Marine Spatial Planning

From "Fishing Grounds of the Gulf of Maine" Walter Rich 1929

From “Fishing Grounds of the Gulf of Maine” Walter Rich 1929
Click on image to enlarge

The ocean is wilderness at our doorstep.  Standing on the beach looking seaward is an untamed environment.  It may be difficult to directly observe and explore, but it is rich with life.

From a fish’s point of view, not every place in the ocean is created equal.  The sea floor varies with ridges and plateaus, gravel banks, boulder piles, and broad muddy basins.  Oceanography and geography combine to make some locations “hot spots” for marine life to feed or breed. Conditions change. Fish move around, fishermen follow the fish in a dynamic environment. 

 Wild fish stocks depend on the diversified balance of a wild, natural ecosystem for the capacity to support abundant fish populations, which in turn are vital to the economies of fishing communities. 

Area-based fishery management

Fisheries are spatially-explicit

Society’s growing demands for energy, food and commerce are increasing pressure for industrial development in wild ocean habitats.  Energy exploration, off-shore wind power, open ocean aquaculture, shipping, high-speed ferries, even commercial fishing are potentially disruptive of the ecological functions that sustain fisheries and marine life.  Inshore, water quality, vessel traffic, beach nourishment and coastal development degrade the estuarine and near-coastal environments which are nurseries for our most valuable wild seafood species.

Because fish habitats, fishing grounds and fishery management strategies are spatially-explicit, fishermen have much at stake in government policies guiding the emergence and siting of new industrial activities in ocean waters.

 Future generations’ access to plentiful seafood may hinge on planning choices we make today.  How will we strike the right balance? 


Areas designated as potential for offshore wind energy leasing
Bureau of Ocean Energy Management

 No single government entity has executive authority over ocean resources.   26 federal agencies and numerous state agencies have authority over portions of the marine environment or commerce.   Coordination of decision-making across these dozens of jurisdictions is ad hoc in most cases.  Conflicting objectives around competing uses makes clear the need for a guiding vision flowing from comprehensive planning.  That guiding vision must also reflect public priorities for ocean uses.

Regional initiatives in Marine Spatial Planning are emerging with the Northeast on the forefront.  As important, the Obama Administration has created, by executive order, a National Ocean Policy and a process for regional planning consistent with the character of regional marine ecosystems and the economic needs of local coastal communities; these regional plans are intended to provide overarching consistency across government actions and permitting.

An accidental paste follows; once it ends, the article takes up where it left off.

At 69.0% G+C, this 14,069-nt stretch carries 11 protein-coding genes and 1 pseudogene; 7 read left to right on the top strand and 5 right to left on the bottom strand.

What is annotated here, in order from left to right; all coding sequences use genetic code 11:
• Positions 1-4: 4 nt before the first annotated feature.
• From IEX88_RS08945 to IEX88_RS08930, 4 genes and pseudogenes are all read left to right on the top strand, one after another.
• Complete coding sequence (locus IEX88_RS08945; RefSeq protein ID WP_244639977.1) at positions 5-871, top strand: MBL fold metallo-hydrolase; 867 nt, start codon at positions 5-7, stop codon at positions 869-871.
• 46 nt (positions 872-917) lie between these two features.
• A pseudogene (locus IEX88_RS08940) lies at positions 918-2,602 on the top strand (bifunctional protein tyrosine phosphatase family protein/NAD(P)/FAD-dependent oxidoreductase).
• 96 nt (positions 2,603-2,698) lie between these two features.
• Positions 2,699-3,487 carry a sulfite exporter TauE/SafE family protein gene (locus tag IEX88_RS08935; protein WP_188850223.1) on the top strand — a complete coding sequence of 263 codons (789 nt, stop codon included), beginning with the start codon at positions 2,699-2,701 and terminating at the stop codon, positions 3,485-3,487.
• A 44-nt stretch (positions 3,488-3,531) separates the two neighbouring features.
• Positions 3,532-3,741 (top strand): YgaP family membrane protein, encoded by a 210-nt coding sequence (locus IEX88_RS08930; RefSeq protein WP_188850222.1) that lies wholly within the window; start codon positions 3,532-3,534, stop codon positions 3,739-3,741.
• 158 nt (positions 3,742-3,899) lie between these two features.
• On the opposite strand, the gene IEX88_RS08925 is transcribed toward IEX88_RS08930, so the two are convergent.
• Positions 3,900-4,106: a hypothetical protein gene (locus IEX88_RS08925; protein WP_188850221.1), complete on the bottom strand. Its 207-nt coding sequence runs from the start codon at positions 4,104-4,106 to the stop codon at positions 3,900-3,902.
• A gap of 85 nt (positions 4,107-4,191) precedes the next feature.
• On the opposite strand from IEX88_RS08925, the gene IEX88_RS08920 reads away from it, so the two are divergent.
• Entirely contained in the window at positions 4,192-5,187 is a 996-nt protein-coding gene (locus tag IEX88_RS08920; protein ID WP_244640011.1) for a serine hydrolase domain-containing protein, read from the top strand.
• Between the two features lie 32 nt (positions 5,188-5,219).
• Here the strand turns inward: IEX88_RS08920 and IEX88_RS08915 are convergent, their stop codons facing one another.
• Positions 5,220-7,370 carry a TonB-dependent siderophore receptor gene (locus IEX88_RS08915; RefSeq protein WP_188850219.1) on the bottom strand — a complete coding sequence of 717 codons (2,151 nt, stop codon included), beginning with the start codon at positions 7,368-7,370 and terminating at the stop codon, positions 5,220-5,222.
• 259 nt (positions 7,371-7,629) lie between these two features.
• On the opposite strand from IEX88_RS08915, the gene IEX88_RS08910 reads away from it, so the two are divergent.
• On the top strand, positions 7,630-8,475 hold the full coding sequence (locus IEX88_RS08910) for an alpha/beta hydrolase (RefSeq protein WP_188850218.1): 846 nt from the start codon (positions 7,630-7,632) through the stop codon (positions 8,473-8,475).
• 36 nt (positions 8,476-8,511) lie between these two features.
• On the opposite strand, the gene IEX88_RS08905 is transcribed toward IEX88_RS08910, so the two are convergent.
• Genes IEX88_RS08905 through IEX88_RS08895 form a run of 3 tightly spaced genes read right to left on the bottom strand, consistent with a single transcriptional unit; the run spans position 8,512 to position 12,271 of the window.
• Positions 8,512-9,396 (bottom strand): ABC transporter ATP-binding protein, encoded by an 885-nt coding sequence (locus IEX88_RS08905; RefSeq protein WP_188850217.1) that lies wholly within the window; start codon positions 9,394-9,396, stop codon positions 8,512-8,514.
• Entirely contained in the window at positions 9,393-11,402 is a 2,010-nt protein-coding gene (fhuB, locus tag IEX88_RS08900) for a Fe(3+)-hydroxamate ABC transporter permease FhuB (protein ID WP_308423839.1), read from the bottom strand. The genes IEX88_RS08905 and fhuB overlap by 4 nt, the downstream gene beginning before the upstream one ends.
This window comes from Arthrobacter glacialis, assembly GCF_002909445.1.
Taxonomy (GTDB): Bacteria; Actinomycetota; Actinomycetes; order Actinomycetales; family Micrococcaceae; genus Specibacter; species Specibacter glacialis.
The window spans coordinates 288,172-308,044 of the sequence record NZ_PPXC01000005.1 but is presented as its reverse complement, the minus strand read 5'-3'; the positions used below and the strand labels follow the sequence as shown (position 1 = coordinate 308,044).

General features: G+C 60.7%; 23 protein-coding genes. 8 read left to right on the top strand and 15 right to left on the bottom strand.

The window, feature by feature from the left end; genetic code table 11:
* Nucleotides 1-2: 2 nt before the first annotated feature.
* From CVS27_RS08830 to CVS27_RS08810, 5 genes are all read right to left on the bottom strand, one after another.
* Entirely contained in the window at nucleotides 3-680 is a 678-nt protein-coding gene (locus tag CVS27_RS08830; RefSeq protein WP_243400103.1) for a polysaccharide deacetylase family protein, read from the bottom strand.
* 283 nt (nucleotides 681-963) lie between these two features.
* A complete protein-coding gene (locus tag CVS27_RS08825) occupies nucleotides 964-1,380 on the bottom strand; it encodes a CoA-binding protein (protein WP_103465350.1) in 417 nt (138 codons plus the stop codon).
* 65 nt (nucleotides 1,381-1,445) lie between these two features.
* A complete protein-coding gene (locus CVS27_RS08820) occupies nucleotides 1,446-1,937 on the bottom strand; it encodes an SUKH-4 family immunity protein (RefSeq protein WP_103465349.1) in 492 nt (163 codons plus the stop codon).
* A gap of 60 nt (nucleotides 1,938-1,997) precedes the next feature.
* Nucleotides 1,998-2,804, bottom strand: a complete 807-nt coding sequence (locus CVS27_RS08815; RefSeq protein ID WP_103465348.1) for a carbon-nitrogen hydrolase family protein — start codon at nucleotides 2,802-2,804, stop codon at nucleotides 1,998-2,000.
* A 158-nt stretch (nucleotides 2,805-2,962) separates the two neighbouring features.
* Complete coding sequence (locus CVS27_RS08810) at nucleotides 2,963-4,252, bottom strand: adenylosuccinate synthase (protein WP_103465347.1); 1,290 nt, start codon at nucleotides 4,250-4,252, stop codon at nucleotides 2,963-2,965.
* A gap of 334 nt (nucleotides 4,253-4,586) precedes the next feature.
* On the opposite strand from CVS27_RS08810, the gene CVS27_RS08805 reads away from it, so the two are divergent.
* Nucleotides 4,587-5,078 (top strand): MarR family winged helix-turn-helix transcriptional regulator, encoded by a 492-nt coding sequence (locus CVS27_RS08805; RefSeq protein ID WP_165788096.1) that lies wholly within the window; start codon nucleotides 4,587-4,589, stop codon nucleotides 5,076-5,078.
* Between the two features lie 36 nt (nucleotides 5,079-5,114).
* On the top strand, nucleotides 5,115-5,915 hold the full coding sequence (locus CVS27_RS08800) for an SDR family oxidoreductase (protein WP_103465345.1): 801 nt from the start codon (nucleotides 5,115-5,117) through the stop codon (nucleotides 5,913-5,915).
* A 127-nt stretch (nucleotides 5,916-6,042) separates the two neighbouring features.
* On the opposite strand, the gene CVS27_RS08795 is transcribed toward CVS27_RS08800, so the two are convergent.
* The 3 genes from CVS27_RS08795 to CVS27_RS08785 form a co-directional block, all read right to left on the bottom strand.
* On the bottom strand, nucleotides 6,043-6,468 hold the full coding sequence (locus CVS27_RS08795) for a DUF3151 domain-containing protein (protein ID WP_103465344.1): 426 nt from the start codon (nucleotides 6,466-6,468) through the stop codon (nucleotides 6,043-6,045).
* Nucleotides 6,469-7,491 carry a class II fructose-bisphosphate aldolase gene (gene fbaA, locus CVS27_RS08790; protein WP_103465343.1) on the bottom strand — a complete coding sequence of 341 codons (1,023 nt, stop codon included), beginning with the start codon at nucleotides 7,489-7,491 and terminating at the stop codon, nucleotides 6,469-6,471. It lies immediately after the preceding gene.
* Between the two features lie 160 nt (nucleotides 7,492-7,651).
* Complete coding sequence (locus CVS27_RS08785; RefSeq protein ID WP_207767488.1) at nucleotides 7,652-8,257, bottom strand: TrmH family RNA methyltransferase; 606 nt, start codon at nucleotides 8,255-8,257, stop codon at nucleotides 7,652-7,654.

In New England: The Massachusetts Ocean Plan and Rhode Island Ocean SAMP provide guidance for state agencies.  The Northeast Regional Ocean Council (NROC), a compact of the five New England coastal states and federal agencies, has developed the context for ocean planning in federal waters.  In turn, NROC is providing staff and information management for the newly convened New England Regional Planning Body (NE RPB), the first under the National Ocean Policy process.

 The NE RPB has begun work on a master plan for New England ocean resources which will have major implications for fisheries and fishery management.  The first stage involves outreach to the public collecting data for mapping ocean uses and activities such as recreational boating. Also a series of public hearings to define goals for the planning effort to come.  Douglas Grout, NH Fish & Game Marine Division, is the New England Fishery Management Council representative on the NE RPB.

In the traffic lane

In the traffic lane
John Williamson photo

In the Mid-Atlantic region: In June 2009, the governors of  New York, New Jersey, Delaware, Maryland and Virginia convened the Mid-Atlantic Regional Council for the Ocean (MARCO) to address ocean planning needs common to their states.  MARCO has served as the basis for coordination of individual states’ planning efforts.

A workshop hosted by MARCO in April 2013 provided the launch for the Mid-Atlantic Regional Planning Body (MA RPB), the second under the National Ocean Policy.  Findings from the two-day workshop offered direction for development of a MA RPB work plan, a draft now in preparation.   VA Marine Resources Commissioner Jack Travelstead represents the Mid-Atlantic Fishery Management Council on the MA RPB.

Offshore wind energy on the horizon John Williamson photo

Offshore wind energy on the horizon
John Williamson photo








John Williamson, Sea Keeper Consulting, serves on the New England Fishery Management Council Habitat Advisory Panel, and the Stellwagen Bank National Marine Sanctuary Advisory Council.  He works with fishery leaders on the eastern seaboard promoting awareness of and participation in ocean planning.